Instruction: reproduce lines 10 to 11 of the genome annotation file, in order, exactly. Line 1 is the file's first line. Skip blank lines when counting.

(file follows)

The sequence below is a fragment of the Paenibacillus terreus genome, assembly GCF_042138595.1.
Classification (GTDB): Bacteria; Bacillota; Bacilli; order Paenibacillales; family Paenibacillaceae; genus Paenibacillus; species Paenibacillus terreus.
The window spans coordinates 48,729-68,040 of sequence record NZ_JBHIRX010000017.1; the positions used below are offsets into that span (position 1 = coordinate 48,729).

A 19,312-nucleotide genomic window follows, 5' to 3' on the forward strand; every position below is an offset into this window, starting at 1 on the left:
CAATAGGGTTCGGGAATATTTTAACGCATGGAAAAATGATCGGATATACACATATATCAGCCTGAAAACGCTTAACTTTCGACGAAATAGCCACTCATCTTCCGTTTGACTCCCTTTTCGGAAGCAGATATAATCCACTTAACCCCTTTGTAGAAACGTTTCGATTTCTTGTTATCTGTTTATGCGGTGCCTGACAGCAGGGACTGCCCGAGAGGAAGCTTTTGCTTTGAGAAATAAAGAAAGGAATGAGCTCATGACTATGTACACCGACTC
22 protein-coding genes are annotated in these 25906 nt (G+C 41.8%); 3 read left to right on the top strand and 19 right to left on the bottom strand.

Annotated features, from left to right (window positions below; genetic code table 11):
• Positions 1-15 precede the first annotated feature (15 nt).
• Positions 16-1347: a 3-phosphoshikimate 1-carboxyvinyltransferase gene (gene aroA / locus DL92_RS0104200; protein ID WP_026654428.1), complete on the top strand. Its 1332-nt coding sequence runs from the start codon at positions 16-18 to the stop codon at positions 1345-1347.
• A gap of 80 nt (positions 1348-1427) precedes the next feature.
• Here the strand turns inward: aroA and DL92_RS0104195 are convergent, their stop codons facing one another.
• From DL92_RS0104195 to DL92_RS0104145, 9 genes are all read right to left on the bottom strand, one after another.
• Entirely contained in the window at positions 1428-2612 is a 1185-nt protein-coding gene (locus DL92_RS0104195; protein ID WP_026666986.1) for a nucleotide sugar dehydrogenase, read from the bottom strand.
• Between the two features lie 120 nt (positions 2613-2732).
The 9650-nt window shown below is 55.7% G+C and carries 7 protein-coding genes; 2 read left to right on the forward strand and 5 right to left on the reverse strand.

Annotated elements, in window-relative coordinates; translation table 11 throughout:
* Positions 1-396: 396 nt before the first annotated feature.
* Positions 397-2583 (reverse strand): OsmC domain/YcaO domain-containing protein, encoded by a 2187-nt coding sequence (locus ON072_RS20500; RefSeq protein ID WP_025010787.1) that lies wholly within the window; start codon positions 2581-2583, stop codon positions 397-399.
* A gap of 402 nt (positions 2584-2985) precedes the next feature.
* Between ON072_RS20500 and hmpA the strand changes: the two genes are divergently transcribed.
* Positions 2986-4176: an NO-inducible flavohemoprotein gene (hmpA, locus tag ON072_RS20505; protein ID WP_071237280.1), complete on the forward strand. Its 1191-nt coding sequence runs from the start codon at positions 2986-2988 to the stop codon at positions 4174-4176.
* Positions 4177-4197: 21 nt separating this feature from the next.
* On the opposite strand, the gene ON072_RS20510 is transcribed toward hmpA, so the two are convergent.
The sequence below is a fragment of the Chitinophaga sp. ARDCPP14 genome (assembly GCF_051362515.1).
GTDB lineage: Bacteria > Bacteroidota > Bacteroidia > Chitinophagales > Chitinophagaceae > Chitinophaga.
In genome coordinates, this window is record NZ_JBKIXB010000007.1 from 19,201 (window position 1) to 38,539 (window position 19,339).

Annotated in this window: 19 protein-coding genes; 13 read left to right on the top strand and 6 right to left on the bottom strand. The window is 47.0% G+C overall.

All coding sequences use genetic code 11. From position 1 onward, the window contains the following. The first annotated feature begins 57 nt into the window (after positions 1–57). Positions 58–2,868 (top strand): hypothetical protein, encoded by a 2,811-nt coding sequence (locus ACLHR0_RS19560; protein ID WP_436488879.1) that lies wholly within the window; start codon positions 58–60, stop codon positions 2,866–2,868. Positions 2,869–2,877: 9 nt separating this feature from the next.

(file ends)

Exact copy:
• A gap of 80 nt (positions 1348-1427) precedes the next feature.
• Here the strand turns inward: aroA and DL92_RS0104195 are convergent, their stop codons facing one another.